Friday marked the end of the school year and the official start of summer vacation for students at Hollywood School in Brookfield. Students and faculty also bid farewell to kindergarten teacher Linda Schirmer, who retired following 23 years at Hollywood and 28 in District 96.

Schirmer began as a special education teacher at Central School in Riverside. She left after five years to raise her family, but returned to teach kindergarteners at Hollywood in 1986.

“There aren’t many schools like Hollywood,” Schirmer said. “Your involvement with people goes beyond the school day.”

Schirmer noted that since she lives nearby, she frequently encounters students outside the school environment.

“The connection is something that doesn’t just stop,” she said. “It doesn’t go away. I have loved my time at Hollywood. There’s a real family feeling.”

Schirmer said parents sometimes have invited her to visit their homes for lunch or other social events. On many occasions, Schirmer has shared her own life with her students.

“She travels every summer, and she always brings something back,” said second-grade teacher Janice Johnson. One year, she taught students about music with a didgeridoo, a wind instrument she brought back from a trip to Australia.

“She brings her love of nature and animals to the classroom,” said colleague Jenny Barhorst, who teaches first grade.

After two decades of summer vacations, Schirmer said she has amassed a collection of items which can be used to teach.

“If another teacher needs something, they know to come to me,” she said.

Students not only hear stories about the occasional trip abroad, but also about her family, including her husband, two sons and her golden retriever, Cody, who Principal Vicki DeVylder described as “her third son. He does everything with her, and he’s a really important part of her life.”

“I like having the children know about me and my family,” Schirmer said, adding that occasionally a student might yell from across the street, “How’s Cody?”

“I think the kids need to see the personal side,” she said.

Schirmer is “very passionate about the whole kindergarten experience,” said Barhorst. “If you could say someone made it their life’s work, it would be Linda.”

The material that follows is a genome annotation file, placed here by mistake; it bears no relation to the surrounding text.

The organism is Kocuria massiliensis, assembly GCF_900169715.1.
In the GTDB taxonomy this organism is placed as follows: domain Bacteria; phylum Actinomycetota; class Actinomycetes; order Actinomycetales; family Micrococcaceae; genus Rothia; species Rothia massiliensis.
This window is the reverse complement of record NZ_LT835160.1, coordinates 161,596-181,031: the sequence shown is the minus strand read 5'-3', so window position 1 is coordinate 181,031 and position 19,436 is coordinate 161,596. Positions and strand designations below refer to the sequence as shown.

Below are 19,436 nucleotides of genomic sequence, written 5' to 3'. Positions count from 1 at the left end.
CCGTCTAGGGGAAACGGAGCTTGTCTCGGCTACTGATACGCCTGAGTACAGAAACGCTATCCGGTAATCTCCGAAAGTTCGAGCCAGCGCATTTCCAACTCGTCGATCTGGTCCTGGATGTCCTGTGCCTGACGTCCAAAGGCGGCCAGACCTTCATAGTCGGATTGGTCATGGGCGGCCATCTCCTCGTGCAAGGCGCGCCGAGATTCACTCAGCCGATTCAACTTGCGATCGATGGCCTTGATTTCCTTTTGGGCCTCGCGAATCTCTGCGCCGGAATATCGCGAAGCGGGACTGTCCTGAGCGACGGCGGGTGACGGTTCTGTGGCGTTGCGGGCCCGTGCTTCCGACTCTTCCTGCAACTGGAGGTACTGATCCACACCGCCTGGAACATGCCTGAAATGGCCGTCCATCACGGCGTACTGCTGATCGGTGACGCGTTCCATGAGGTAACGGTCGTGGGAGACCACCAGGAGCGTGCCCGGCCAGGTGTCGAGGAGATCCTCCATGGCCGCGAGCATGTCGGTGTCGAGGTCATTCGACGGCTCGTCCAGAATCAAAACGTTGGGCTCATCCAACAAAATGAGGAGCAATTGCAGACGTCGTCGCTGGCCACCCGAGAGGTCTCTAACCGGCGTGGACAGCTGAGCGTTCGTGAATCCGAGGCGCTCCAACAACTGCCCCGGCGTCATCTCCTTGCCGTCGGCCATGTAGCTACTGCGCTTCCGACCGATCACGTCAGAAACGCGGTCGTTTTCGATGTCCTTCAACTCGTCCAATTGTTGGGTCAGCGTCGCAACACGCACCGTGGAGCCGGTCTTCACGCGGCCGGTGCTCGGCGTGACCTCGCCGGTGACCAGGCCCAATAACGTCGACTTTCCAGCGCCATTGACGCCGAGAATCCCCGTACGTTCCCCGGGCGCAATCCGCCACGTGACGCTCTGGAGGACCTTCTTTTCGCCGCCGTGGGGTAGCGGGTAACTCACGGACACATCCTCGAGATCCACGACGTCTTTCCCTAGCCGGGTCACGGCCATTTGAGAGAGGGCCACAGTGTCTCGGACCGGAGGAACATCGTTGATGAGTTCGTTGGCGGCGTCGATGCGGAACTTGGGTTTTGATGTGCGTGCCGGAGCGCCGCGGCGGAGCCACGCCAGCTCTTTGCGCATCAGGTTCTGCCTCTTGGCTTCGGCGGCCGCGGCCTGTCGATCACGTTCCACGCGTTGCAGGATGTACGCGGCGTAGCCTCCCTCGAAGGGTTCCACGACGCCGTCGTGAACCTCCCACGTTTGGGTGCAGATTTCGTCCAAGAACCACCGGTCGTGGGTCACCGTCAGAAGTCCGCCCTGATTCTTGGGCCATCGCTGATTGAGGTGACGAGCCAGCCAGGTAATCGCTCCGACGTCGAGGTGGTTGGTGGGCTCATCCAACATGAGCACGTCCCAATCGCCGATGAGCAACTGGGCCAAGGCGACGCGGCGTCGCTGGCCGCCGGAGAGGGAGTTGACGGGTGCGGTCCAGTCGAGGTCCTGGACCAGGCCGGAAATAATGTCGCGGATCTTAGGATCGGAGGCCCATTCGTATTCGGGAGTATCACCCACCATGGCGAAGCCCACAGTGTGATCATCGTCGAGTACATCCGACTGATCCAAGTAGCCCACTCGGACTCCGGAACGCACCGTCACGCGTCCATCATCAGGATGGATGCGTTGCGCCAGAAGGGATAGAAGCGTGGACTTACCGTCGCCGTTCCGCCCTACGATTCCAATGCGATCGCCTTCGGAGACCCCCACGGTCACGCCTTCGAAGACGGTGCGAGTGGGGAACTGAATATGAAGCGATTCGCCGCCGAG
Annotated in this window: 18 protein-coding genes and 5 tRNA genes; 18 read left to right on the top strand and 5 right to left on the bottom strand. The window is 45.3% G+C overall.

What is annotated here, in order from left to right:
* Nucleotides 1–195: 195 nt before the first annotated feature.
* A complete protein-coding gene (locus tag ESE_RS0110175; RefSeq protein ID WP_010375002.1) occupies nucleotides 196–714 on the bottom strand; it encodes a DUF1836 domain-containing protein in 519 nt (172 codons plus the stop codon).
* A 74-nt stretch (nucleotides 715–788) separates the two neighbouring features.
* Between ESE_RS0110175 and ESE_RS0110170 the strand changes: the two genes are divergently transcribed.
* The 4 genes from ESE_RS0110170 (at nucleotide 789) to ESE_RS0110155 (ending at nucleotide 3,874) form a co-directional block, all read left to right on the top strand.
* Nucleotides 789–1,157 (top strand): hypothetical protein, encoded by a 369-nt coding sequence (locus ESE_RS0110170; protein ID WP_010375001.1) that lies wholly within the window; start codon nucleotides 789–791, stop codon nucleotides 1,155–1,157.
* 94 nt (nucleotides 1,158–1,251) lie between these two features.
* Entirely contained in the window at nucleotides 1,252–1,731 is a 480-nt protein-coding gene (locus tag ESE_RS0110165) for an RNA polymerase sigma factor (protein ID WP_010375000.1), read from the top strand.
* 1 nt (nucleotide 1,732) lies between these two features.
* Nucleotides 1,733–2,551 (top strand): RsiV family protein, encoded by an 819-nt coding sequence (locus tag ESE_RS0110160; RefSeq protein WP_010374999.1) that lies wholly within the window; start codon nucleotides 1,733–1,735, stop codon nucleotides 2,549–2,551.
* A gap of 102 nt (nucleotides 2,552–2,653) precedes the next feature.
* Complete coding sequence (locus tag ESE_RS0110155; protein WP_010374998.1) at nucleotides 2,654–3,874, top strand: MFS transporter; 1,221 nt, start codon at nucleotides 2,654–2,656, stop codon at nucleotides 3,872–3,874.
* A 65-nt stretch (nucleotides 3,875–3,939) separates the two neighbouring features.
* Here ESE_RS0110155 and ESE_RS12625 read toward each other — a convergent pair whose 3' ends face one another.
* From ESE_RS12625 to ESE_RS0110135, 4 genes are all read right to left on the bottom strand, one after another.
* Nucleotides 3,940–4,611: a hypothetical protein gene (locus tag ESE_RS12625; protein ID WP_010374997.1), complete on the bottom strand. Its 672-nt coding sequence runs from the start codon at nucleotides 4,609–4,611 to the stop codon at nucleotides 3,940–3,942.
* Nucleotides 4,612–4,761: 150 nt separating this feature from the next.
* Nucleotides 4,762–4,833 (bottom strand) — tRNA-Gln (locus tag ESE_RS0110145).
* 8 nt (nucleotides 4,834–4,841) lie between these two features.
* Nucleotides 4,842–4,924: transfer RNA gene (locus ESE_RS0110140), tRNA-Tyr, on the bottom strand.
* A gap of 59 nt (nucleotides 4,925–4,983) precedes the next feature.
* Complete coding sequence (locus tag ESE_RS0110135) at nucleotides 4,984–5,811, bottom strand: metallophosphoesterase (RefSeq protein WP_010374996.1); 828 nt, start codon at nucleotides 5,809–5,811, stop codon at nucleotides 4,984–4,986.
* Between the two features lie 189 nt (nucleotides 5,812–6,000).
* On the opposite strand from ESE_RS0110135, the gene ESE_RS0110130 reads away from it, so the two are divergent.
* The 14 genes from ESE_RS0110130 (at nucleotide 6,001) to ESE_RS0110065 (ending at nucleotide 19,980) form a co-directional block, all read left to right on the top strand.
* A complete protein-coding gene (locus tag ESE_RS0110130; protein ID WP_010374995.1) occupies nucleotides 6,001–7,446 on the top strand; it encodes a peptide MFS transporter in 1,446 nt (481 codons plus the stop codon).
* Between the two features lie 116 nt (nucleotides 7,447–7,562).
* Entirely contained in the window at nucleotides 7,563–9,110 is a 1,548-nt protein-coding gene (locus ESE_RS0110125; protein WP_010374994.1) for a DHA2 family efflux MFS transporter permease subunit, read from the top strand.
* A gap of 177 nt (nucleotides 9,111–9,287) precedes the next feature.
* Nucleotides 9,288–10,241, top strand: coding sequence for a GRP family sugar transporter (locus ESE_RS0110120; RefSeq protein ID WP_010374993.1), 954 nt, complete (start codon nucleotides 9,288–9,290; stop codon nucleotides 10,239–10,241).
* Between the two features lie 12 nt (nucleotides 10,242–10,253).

That passion has brought about many memorable experiences for both students and faculty, including an annual reenactment of the first Thanksgiving feast, incorporating the kindergarten and first grade classes.

It has been a tradition since 1986, Barhorst said. Students from one class play the roles of the Pilgrims, while the others represent Native Americans. “She has a beautiful Native American dress she wears,” Barhorst said. “She loves to bring those experiences to kindergarten.”

Other memorable activities include the search for the Gingerbread Man, who runs through DeVylder’s office. “I’m going to miss all the special things Linda includes me in every year,” DeVylder said.

Many of these activities have become annual events. “Even though I’ve been doing them for 23 years, I don’t get tired of them,” Schirmer said. “When you see through the eyes of the kids, with such awe, it gives you energy and keeps you going. Kindergarten is a fun grade to teach.”

Colleagues said they will miss Schirmer’s personal touch.

“We always talked sports in the morning,” remembered fifth-grade teacher Brian Trimmer. “She’s a big sports fan, especially the Cubs. She told me she was sad when she was growing up, because there weren’t any sports for girls to play.”

DeVylder noted that when a faculty member’s birthday was going to be observed, Schirmer often would be the one to bring a card and birthday cake. Colleagues note, though, that Schirmer does not seek out the same kind of attention for herself.

Nevertheless, the school honored the departing teacher by designating Thursday, May 28, as “Mrs. Schirmer Day.”

Johnson said each classroom had a presentation to honor Schirmer, who also was presented with a memory book featuring reminiscences from former students

Schirmer said she and her husband expect to be able to do more traveling in the future. Schirmer also shared a few parting remarks for her students.

“I’m still amazed that I can get such a thrill seeing and hearing the children starting to read,” she said. “Hearing a whole class of 5 and 6 year olds reading to me is one of the most rewarding moments. It’s like music to my ears.”